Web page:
A revolt led by Weerasundara bandara in the Udarata was crushed soon after and his son Konappu bandara, (later Wimaladharmasuriya I) fled to the Portuguese. Thereafter Sitawaka declined. After his failure to capture Colombo in 1588 Rajasinha faced revolts in his own kingdom. In 1590, Sath korale rebelled and the Portuguese moved in and destroyed the stockades at Biyagama and Kaduwela. Rajasinha beheaded the commanders of these two stockades. This antagonized the people some more. Then Udarata revolted. Rajasinha went up and was defeated at Ganetenna. He died on his way back, at the age of 50. Rajasinha had eliminated almost every potential rival and when he died there was no one to continue the attack on the Portuguese. His grandson Rajasuriya (1593-94) was proclaimed king. He was soon killed and the infant grandson of Widiye Bandara., ‘Nikapitiye bandara,’ was proclaimed king.

Arittaki Vendu Perumal, an emigrant from India’s Coromandel Coast, who had been appointed Mannamperuma Mohottiar by Rajasinha, had helped to install Nikapitiye. When his marriage proposal to Nikapitiye’s sister was rejected, he contacted the Portuguese and offered to help them to get back Kotte, with Sitwaka for himself. Without leadership, the army lost morale. A large section of the Sinhalese army went over to the Portuguese deserting Mannamperuma. With their support, the Portuguese annexed Sitawaka and brought almost the whole of the old Kotte kingdom under their rule. Perumal converted to Catholicism and held a high position in the Portuguese army.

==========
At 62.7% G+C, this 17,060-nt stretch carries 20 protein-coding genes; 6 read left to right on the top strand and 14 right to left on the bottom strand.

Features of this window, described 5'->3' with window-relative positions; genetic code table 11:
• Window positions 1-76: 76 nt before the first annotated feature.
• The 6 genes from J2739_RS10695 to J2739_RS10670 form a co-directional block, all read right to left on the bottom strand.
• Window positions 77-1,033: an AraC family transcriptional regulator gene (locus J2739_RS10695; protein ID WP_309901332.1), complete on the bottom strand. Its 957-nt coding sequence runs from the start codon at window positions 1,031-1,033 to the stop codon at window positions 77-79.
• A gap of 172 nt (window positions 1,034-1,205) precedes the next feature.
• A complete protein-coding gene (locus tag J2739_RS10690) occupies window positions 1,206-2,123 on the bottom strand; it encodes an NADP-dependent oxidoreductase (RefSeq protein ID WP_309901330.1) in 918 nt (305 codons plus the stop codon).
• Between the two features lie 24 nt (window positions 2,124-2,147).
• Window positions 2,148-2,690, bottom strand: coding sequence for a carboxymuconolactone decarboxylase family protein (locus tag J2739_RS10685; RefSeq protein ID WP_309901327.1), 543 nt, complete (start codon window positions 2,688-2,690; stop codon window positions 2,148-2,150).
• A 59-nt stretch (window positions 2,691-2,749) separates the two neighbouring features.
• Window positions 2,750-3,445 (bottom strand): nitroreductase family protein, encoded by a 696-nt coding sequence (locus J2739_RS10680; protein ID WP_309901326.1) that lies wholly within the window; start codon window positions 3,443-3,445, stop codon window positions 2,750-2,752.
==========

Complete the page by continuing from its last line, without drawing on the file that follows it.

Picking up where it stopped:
K.M. de Silva observed that under Mayadunne and Rajasinha I, Sitawaka emerged as the largest and strongest kingdom in the island. Mayadunne and Rajasinha I were the dominant political figures of their time. . Sitwaka kingdom lasted for 70 years. De Silva says during this period Sitawaka established a record of resistance to foreign rule which has never been matched in the history of western rule in Sri Lanka. . For 40 years Sitwaka confined Portuguese power and Christian conversion to the environs of Colombo. Sitawaka’s greatest legacy was this resistance which was then taken over by Udarata.

The writings of C.R. de Silva, K.M. de Silva, L.S. Dewaraja, J.M. Flores, Philip Gunawardene, P.E. Pieris and G.V.P. Somaratne were used for this essay.